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            Michael H. Levin: Poems and Prose  


MACHU PICCHU


Clasped like a fractured necklace

round their soaring throat of stone

fixed against quakes by offset blocks,

round corners, interlocking joints,


these walls are masks. Their rhomboid eyes

stare over royal squares, sun temples,

cliffs sliding to ribboned river,

empty as time.


Climb these ladders of rock

past honeycomb foundations, emerald

terraces, unroofed gables

lit by skies steely with snow.


Admire ashlars smooth as skin,

polished by sweat, brute force, the inward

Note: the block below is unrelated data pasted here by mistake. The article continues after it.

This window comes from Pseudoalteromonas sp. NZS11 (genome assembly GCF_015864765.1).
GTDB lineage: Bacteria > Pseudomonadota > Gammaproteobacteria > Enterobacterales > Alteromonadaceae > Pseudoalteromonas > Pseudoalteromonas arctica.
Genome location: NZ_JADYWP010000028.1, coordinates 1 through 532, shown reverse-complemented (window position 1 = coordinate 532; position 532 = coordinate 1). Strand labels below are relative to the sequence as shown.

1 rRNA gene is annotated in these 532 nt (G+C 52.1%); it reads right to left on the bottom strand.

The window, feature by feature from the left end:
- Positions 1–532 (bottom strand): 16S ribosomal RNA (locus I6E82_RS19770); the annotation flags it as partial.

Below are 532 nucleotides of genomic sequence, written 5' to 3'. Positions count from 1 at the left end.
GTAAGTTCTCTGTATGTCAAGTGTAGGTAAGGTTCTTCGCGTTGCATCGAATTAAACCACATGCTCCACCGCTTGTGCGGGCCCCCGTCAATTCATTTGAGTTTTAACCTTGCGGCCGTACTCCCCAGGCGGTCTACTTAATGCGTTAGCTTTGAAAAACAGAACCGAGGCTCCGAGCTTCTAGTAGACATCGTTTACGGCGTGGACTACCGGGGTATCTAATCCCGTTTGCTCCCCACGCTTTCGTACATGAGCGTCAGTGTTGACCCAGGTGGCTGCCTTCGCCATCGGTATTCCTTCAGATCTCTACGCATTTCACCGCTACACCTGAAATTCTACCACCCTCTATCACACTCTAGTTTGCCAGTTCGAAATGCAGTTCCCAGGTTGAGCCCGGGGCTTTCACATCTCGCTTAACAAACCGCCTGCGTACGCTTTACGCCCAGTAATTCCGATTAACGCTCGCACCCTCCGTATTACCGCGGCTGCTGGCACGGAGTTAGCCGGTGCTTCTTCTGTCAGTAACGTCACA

screams of those who hauled them here:

they glisten like pearls in Urubamba mist.


Turn to towers

perfectly aligned to equinoctal rays,

dogs laid with their masters

as companions to the dead.


Recall bronze sacrificial knives

that migrated to Yale, then back again.

Then when you catch your breath perhaps

you’ll shake off tourist mode and ask


what in these ruins moves us so –

a pride at plinths pulled past coiled clouds;

subconscious glee at cold

proficiency that shouts


who ruled this place; romantic dreams

of common bonds; though all’s abandoned,

alien, decayed. The eyes remain.

Black condor shadows sail. Dusk paints facades


in hues of blood. No love can linger

in this geometric space.

No answer but the churning

rapids’ rumble, far below.




Version first published in The Raven's Perch, Sept.14, 2021